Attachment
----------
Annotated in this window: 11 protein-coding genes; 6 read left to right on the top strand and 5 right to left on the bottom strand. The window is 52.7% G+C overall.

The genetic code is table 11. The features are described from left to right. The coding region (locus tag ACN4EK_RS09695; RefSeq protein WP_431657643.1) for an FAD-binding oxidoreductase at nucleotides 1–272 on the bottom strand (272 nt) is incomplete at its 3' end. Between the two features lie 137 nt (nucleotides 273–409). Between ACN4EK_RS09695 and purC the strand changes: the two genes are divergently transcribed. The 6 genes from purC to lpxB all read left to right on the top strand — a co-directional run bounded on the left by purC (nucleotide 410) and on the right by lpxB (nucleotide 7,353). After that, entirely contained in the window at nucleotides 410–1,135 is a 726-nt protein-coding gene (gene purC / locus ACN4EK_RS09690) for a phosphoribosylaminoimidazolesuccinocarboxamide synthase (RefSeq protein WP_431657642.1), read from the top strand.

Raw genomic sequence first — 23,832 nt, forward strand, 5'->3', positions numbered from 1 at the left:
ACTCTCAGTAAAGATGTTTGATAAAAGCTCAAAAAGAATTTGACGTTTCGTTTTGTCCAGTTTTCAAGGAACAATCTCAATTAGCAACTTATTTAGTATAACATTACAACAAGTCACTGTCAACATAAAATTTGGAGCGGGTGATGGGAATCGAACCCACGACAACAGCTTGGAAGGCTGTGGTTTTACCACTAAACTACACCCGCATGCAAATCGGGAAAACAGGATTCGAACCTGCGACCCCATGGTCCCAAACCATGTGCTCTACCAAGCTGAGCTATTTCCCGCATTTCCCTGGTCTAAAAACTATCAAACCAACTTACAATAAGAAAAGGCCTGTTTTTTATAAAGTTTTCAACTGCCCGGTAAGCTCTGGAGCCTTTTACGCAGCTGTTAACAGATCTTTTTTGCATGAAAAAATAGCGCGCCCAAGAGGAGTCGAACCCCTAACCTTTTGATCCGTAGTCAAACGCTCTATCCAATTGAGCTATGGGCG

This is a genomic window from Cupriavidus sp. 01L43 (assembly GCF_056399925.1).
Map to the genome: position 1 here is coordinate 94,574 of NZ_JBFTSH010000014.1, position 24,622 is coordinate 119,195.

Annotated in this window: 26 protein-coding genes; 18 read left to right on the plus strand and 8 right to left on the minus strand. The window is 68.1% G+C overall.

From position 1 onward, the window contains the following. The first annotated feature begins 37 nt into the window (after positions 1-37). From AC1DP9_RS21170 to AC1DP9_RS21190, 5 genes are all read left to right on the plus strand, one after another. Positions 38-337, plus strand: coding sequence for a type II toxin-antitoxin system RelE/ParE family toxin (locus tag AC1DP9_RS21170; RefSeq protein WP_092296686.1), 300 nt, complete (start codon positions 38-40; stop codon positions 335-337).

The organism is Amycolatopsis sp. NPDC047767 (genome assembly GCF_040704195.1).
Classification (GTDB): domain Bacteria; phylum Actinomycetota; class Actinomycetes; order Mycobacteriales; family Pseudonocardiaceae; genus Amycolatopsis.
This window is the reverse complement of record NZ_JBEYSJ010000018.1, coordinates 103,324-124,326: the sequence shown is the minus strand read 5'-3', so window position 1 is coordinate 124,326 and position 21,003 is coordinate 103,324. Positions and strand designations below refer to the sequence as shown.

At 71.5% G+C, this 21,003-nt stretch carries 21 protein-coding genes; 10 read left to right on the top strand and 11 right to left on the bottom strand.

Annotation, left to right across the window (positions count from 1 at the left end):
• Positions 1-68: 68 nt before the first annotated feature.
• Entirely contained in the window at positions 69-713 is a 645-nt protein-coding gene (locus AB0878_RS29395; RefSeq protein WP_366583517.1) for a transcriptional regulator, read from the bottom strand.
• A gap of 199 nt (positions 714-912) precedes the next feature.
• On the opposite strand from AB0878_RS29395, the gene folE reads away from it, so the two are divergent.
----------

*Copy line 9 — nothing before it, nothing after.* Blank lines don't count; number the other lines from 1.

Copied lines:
The organism is Amycolatopsis sp. NPDC047767 (genome assembly GCF_040704195.1).